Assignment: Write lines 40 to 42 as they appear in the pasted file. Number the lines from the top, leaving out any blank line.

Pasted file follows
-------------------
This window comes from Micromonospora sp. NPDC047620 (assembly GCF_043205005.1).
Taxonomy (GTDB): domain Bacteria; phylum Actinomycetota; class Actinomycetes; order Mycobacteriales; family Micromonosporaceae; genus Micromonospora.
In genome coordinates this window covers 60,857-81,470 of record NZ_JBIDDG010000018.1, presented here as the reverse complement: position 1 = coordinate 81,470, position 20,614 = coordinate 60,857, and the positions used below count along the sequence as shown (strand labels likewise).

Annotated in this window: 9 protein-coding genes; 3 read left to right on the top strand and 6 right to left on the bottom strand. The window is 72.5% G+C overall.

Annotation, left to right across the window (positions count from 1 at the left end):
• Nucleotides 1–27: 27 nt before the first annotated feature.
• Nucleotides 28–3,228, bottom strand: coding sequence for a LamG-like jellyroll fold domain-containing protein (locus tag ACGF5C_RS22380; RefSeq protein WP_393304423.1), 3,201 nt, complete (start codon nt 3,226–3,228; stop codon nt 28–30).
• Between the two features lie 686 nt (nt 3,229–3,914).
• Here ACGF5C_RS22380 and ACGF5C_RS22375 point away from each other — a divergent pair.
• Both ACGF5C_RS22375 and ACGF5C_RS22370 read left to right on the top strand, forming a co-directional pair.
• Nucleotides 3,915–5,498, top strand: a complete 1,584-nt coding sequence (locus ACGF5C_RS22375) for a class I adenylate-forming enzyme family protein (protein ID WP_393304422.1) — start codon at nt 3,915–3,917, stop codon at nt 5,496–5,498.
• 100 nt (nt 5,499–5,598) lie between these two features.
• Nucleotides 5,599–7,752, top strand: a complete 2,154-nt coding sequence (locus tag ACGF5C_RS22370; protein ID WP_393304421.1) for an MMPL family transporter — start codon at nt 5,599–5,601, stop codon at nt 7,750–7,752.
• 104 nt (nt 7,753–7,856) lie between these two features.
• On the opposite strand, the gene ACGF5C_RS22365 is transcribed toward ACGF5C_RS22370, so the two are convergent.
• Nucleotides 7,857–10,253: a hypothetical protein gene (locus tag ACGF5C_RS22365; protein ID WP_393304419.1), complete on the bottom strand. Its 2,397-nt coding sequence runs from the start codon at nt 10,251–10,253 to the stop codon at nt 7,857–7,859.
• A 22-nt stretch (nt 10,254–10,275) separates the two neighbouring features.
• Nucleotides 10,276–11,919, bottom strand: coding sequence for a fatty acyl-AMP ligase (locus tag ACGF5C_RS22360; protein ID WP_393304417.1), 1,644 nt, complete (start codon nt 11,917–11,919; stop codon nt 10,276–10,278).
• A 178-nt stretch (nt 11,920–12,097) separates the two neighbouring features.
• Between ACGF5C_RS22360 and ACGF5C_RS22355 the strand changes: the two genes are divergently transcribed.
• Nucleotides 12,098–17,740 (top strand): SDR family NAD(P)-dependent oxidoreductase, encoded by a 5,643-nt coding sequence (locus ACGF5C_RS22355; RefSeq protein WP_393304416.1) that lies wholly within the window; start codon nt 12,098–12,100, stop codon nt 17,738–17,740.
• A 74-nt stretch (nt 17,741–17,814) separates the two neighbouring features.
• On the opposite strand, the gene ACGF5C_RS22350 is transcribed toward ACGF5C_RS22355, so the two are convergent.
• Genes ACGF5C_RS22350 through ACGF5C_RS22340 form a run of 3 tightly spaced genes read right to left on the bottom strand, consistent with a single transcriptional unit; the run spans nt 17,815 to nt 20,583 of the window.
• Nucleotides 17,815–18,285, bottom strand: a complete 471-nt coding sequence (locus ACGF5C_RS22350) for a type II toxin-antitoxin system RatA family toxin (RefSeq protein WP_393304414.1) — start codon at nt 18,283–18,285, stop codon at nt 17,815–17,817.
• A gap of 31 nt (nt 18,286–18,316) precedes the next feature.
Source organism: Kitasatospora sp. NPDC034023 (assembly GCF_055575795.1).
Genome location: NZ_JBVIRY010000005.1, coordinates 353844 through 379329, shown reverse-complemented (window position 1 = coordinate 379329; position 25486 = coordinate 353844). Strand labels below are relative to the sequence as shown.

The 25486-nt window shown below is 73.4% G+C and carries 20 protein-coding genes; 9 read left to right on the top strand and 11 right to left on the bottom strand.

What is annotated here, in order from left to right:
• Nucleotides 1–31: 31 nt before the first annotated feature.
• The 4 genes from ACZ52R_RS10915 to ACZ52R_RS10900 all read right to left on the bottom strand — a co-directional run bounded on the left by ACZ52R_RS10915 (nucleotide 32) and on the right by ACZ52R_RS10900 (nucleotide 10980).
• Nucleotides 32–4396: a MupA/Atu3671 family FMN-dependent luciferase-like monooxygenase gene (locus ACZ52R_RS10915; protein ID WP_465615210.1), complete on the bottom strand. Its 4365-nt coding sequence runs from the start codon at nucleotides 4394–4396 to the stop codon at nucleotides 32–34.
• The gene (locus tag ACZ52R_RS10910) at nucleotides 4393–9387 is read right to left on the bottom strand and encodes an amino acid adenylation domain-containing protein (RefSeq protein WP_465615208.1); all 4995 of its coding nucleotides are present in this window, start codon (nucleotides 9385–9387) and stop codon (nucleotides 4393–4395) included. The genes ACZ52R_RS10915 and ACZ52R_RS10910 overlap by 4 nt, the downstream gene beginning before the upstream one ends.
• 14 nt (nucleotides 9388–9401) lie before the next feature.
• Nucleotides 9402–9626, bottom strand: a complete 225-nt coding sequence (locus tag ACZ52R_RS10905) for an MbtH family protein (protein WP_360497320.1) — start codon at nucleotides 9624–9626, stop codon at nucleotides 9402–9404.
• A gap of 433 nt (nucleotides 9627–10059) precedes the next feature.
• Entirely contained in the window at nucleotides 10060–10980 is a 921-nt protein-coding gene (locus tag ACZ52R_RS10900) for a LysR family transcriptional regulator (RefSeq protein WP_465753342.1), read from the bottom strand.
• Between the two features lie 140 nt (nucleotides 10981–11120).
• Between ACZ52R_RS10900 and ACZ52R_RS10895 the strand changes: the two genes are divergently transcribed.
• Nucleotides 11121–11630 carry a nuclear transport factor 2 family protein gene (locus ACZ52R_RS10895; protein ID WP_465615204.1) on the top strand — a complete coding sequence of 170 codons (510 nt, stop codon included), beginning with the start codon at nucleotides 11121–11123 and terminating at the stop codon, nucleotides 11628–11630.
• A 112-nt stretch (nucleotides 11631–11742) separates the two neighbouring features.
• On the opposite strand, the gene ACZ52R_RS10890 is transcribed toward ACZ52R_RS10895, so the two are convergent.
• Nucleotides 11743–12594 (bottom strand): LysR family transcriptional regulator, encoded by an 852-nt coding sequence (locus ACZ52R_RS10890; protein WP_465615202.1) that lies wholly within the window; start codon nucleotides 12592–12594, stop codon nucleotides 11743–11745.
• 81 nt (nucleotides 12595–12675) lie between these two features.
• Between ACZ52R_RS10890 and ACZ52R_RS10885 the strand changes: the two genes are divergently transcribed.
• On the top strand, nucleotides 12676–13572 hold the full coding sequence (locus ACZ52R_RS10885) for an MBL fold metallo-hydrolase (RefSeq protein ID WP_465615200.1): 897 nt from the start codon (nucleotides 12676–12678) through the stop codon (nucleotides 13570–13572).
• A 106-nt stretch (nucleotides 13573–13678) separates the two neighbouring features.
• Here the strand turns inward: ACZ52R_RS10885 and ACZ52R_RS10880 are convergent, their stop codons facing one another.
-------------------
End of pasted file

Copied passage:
• Between ACZ52R_RS10900 and ACZ52R_RS10895 the strand changes: the two genes are divergently transcribed.
• Nucleotides 11121–11630 carry a nuclear transport factor 2 family protein gene (locus ACZ52R_RS10895; protein ID WP_465615204.1) on the top strand — a complete coding sequence of 170 codons (510 nt, stop codon included), beginning with the start codon at nucleotides 11121–11123 and terminating at the stop codon, nucleotides 11628–11630.
• A 112-nt stretch (nucleotides 11631–11742) separates the two neighbouring features.